Technology 3 mins read

Tencent Holdings Gets Self-Driving car License Amid $78-billion Drop

The Chinese company Tencent Holdings obtained a test license for China’s Shenzen City on May 14th, but the company may have cast too wide a net to keep shareholders optimistic about the company.

Tencent needs a few more cents right now. Stefano Zaccaria | Shutterstock

Tencent needs a few more cents right now. Stefano Zaccaria | Shutterstock

Tencent Holding’s finally received their self-driving car license. Despite this, the company just experienced a large drop in share value to the tune of $78-billion USD. 

The Chinese company Tencent Holdings obtained a test license for China’s Shenzen City on May 14th. But the test license plate and concerns about autonomous driving crashes aren’t Tencent’s biggest problems right now.

How will stock values affect Tencent’s bid on the self-driving car market?

Networked India

A Tale of two Chinese Competitors

Across the board, China wants to bolster autonomous driving programs. Since there are so many U.S. competitors (Tesla, Uber, Waymo, etc.), this comes as no surprise.

The test license plate grants Tencent the ability to test their self-driving car on certain roads in Shenzen. Tencent began testing its autonomous driving system in 2017 in lieu of a homegrown competitor’s success. This meant they were the leading autonomous driving company in the area, for a while.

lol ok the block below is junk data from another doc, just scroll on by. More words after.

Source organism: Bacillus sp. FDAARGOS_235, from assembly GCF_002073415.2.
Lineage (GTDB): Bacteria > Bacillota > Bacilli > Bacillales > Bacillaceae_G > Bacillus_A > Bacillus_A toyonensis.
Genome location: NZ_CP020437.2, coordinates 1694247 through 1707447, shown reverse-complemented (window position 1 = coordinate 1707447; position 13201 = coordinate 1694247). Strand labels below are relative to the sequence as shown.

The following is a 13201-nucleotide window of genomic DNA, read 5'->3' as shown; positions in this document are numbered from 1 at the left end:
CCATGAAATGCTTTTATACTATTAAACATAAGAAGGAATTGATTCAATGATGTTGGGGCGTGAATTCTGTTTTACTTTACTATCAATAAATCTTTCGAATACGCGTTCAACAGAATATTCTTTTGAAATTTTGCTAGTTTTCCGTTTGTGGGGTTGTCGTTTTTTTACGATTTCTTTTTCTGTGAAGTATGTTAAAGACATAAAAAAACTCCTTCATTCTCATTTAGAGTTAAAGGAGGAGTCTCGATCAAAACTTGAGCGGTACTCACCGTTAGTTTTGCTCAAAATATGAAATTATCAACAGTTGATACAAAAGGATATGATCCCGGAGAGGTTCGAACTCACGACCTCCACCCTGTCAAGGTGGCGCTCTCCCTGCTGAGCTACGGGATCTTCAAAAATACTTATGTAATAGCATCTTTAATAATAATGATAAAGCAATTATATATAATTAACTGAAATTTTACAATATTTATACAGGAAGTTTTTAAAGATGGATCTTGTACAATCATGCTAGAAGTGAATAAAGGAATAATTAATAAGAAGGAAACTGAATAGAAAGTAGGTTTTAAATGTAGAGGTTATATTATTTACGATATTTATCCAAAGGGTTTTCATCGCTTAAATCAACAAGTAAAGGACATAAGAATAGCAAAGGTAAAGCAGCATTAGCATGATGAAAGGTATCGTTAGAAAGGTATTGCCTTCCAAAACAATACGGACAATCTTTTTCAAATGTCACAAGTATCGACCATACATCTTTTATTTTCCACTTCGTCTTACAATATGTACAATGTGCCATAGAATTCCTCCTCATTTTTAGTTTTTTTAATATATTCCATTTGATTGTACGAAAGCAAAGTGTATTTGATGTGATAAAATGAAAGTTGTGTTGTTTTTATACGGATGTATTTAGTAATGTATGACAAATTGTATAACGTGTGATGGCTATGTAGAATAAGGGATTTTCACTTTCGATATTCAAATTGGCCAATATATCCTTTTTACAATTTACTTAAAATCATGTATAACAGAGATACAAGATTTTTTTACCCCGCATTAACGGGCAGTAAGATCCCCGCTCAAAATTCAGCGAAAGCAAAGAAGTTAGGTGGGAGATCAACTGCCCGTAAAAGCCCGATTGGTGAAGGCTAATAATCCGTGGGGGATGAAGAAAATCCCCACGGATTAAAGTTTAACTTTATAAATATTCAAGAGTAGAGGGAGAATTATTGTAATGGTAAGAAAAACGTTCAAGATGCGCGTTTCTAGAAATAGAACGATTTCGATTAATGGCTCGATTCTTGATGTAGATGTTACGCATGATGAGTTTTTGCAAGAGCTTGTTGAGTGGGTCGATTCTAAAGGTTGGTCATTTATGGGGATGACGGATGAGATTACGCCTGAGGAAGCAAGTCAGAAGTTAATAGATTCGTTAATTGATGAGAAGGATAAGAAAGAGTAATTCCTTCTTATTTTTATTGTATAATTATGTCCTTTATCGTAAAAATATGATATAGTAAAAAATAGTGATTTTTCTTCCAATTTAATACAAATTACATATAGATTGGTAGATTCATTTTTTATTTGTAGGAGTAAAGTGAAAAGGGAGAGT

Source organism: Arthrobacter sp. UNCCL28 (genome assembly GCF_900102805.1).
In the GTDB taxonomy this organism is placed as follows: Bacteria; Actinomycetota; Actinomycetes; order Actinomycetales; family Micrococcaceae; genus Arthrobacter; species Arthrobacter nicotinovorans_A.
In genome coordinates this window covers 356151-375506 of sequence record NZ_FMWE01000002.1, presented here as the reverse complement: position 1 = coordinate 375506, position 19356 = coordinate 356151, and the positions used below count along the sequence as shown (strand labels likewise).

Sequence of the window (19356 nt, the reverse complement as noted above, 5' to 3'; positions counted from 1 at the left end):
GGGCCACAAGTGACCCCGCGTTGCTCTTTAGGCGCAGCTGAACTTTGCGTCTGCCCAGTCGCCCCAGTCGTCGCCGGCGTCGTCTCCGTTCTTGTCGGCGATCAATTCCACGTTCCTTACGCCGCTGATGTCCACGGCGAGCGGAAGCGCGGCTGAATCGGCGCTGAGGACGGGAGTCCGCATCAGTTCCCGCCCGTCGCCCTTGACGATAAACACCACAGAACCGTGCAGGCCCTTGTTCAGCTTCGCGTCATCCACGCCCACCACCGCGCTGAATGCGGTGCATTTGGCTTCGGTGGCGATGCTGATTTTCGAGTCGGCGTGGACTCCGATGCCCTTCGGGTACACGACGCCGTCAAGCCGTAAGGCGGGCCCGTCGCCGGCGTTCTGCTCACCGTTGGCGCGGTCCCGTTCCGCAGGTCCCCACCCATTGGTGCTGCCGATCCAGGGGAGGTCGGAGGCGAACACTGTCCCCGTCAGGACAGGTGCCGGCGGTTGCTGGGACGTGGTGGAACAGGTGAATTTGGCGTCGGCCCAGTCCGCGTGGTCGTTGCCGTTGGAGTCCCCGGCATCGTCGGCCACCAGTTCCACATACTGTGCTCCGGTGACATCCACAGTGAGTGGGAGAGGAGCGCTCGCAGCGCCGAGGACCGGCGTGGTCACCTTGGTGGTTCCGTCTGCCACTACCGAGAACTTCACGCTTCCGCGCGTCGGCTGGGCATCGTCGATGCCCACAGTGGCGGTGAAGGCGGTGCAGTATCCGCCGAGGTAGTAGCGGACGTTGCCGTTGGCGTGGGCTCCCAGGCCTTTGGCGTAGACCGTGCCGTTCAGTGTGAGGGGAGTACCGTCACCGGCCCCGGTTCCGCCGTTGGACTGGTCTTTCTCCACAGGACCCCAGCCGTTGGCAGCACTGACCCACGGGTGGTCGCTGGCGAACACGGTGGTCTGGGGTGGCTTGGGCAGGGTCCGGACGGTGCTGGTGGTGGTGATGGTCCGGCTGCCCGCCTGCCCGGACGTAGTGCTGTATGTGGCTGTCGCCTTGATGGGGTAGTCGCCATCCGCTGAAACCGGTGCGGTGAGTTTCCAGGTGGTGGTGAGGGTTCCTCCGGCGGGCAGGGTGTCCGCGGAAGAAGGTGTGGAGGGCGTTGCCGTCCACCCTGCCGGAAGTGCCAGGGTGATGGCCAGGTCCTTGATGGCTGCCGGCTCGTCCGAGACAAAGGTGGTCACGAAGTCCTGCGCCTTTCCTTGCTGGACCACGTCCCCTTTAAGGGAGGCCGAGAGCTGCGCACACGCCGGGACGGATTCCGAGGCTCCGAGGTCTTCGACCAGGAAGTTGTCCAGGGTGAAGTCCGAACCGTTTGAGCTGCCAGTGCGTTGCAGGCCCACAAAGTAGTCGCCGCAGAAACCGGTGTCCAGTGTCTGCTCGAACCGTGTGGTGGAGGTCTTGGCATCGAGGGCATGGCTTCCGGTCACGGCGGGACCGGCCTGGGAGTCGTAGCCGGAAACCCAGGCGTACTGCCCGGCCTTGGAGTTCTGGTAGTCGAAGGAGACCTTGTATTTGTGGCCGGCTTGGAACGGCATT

Shortly afterward, Baidu, another Chinese tech giant, funneled $1.5-billion USD into their Apollo autonomous car initiative. Sadly for Tencent, Baidu sits at around $275 USD in their NASDAQ valuation as of the writing of this article.

Tencent Holdings, however, sits at a $52 USD at their current valuations. In fact, people expect Wednesday’s numbers to be even worse for Tencent Holdings. Experts attribute the drop in value to Tencent’s “spending spree” on more diverse investments.

Investors responded to Tencent’s increased spendings this year with concern.

This ultimately led to the $78-billion USD value drop since January of this year. Although part of the problem, their autonomous car failings are not the entire story. 

Newzoo via Forbes

Statistics Versus Projected Outlooks for Tencent Holdings

Tencent does many things from video game funding to self-driving cars to movies. Natalie Yue Wu wrote to Bloomberg about how Tencent’s diversification has hurt their margins.

“The short-term weak performance in PC games coupled with larger payment-related subsidies and weaker ad seasonality may affect the company’s margin,” said the China International Capital Corp. analyst.

But last year, Tencent handily won the video game profits race by more than $8-billion USD to top competitor SONY.

Tencent has investments in many major games such as League of Legends, Player Unknown’s Battlegrounds, and even Fortnite. The company even bought Riot Games, owning League of Legends outright since 2015.

Shifting into the self-driving car market may assuage investor concerns moving forward.

Who has your favorite autonomous car initiative in the market today?

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Juliet Childers

Content Specialist and EDGY OG with a (mostly) healthy obsession with video games. She covers Industry buzz including VR/AR, content marketing, cybersecurity, AI, and many more.

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